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The Brownback amendment goes social

On May 11, auto sales trainer Grant Cardone was cooling his heels at an airport. He posted a photo of the terminal airport on his Facebook page and asked followers: "What airport is this?"

Louisville Nissan dealer Doug Wolford wasn't amused.

The chairman of the Kentucky Automobile Dealers Association responded, telling Cardone that he should be writing about the Brownback amendment, whichwould exempt dealers from a sweeping federal financial regulation bill. He also told Cardone that if the amendment didn't pass, "You might as well pack your tent because you're going out of business like half the dealers in this country."

Cardone wasn't familiar with the issue. At 11 p.m. he was on the phone with Wolford, who happily educated him.

By 3 a.m., Cardone had shot and posted on YouTube a video of himself urging his clients and friends -- furniture dealers, mortgage brokers and Hollywood producers and actors -- to call their senators in support of the amendment. And he had written and posted a call to action article on the Huffington Post Web site.

The video received 1,300 hits in the first 24 hours. The article was reposted on about 200 other blog sites, Cardone says. He wrote about the issue on Facebook, LinkedIn, Twitter and other social media sites at least once a day through May 22.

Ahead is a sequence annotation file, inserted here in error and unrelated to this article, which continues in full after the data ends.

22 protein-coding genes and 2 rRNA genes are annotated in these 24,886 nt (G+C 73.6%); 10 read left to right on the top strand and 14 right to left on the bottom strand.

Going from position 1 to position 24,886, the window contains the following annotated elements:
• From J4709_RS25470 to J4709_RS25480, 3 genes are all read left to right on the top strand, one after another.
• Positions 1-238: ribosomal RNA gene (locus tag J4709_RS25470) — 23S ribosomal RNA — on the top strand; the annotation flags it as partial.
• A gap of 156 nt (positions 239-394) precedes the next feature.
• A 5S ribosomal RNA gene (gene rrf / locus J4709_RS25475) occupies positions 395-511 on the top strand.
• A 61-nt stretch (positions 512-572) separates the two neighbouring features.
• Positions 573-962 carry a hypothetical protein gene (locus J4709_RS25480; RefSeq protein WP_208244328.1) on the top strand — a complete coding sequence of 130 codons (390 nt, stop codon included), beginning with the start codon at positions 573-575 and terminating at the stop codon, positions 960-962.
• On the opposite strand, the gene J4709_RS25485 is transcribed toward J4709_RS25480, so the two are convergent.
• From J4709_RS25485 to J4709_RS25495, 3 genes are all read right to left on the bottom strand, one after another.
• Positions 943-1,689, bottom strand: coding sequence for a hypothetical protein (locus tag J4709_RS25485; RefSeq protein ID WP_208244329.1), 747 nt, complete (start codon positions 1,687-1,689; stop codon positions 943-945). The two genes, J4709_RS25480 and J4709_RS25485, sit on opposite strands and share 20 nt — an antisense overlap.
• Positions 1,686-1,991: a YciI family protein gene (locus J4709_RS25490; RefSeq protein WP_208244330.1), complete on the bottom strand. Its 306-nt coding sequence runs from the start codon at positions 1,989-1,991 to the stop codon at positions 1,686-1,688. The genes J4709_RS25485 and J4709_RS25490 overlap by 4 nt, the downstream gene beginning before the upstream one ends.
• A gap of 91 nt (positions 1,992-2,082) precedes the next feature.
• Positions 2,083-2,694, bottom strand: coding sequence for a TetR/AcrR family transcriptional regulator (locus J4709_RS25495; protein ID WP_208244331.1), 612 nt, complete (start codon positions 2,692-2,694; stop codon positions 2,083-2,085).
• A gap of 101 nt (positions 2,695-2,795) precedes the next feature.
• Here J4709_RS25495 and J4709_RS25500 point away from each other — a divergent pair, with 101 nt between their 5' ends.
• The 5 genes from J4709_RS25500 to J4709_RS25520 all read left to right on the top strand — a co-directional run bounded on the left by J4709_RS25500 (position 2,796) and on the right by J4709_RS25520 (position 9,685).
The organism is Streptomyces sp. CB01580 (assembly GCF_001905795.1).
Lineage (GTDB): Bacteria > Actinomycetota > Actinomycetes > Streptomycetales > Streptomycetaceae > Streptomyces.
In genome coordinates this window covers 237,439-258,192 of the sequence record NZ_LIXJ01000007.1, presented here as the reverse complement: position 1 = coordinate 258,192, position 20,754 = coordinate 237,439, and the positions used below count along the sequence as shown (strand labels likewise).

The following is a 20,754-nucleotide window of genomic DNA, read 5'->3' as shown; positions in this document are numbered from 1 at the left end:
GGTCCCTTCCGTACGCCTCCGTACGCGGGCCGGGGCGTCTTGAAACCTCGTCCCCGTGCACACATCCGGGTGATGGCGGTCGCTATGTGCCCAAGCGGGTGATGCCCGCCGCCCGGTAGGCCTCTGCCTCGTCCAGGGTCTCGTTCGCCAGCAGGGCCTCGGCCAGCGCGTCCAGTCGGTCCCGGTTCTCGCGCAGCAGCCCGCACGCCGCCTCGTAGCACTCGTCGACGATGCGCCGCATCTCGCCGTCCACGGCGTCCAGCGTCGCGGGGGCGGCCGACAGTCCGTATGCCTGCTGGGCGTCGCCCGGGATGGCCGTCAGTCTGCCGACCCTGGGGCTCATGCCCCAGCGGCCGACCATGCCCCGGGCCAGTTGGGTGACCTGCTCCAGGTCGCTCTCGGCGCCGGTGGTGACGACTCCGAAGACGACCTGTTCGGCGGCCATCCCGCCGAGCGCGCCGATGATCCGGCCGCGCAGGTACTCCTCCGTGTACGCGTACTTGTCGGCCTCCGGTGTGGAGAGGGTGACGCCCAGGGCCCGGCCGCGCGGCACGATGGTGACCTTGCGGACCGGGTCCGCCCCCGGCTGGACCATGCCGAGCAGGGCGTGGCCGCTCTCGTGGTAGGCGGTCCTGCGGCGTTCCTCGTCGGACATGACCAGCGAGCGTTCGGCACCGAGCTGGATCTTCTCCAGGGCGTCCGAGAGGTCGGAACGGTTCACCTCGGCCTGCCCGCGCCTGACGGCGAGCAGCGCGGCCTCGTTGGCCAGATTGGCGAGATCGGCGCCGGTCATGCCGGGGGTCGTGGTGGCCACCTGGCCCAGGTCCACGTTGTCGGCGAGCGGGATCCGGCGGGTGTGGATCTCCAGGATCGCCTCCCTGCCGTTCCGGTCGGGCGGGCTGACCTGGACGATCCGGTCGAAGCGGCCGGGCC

Impressed with Cardone's use of social media, Wolfold asked the governor of Kentucky to bestow on the trainer a Kentucky Colonel Award "for giving back to business and society."

Cardone says car dealers have supported him for years. "If I don't fight for them, then what's the purpose?" he says.

But this isn't the end of the story.

Wolford sent a similar e-mail to another consultant. He told the consultant to stop talking about tomatoes on his Facebook page and get behind the Brownback amendment.

Wolford says that person cursed him out and un-friended him.

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